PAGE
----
Two events: past and future, community

Today, through a mutual friend, I ended up randomly meeting up with two beautiful people.  Tamara Park, author of “Sacred Encounters” and one of her traveling companions.  I have not read the book but now want to.  It bills itself as a bit of a travel journal as she treks through terrain between Rome to Jerusalem, and covers territory such as faith and doubt in between.  I suspect she picked up many stories along the way–she listened intently in the little half hour we had together, and while I wanted to hear more about her and her life she continued to simply encourage my own sharing.  What a marvelous quality to discover in some one else.  I hope to encounter her more and emulate the beautiful way of engaging the world around her that she seems to have.  Cheers!

The second event. Tonight Jessie and I embark on a seven week book club adventure reading through “A Theory of Everything” by Ken Wilber together with a group of fellow “post-Christian” adventurers.  I read the intro last night and found myself excited for the voyage ahead.  There were two things that stood out to me.  1) He talked about the “de-throning” of post-modernism by other more viable stories.  While post-modernity emphasized the nurtured cultural models of the beliefs we have concerning the world, making them little more than embedded myth and accepted fables; such discoveries as evolutionary psychology, chaos theory/complexity, and M-Theory/String Theory, have helped us realize that while things may not have readily apparent reasons for why they are…they still ARE!  In other words there are bigger stories than post-modernisms particular one, at work.  That intruiges me.  Another thing that Wilber said in the intro was particularly good: “we may not be able to get a view of EVERYTHING but isn’t a little bit of wholeness better than none at all?”  And I found that hopeful and redemptive.  All in all, I’m excited to take the journey together with my wife and other friends who all seem to find ourselves in the same space.  What dreams may come?  It will simply be good to gather around a challenging text and be stretched again.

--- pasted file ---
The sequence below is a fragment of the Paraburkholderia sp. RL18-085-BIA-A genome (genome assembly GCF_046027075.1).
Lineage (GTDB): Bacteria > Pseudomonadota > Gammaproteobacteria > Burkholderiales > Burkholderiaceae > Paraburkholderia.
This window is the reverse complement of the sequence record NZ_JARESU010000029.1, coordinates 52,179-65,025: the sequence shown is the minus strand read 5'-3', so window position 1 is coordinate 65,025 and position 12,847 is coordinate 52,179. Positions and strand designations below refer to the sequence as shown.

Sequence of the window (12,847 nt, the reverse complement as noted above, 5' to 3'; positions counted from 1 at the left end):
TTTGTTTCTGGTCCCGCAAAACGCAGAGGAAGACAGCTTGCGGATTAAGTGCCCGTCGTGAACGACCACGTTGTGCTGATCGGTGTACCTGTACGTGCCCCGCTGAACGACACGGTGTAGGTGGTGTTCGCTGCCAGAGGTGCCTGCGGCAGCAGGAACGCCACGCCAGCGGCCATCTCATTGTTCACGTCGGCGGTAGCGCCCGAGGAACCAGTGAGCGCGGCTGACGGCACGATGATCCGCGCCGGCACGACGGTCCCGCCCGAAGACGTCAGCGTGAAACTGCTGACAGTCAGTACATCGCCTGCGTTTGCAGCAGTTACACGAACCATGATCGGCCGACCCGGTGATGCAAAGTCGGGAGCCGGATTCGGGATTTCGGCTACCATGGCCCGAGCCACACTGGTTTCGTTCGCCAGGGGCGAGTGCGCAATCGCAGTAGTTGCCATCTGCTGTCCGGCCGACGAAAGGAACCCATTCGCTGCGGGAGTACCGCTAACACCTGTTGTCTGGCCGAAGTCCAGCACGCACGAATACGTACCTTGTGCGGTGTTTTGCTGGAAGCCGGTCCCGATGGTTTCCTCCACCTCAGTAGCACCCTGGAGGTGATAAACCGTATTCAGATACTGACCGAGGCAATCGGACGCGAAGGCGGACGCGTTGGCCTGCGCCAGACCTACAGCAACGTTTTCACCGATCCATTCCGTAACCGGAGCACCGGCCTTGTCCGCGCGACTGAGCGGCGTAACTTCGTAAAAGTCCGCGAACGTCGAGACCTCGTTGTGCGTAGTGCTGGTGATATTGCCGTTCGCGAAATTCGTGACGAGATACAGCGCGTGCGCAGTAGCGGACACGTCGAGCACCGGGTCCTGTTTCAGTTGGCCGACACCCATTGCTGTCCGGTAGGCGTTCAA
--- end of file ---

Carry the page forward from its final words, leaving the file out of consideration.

These are little blips of community that I see taking shape again… Receiving the stranger, creating space of sacred encounters, and then allowing others into the place of concept and stories to encounter something Other.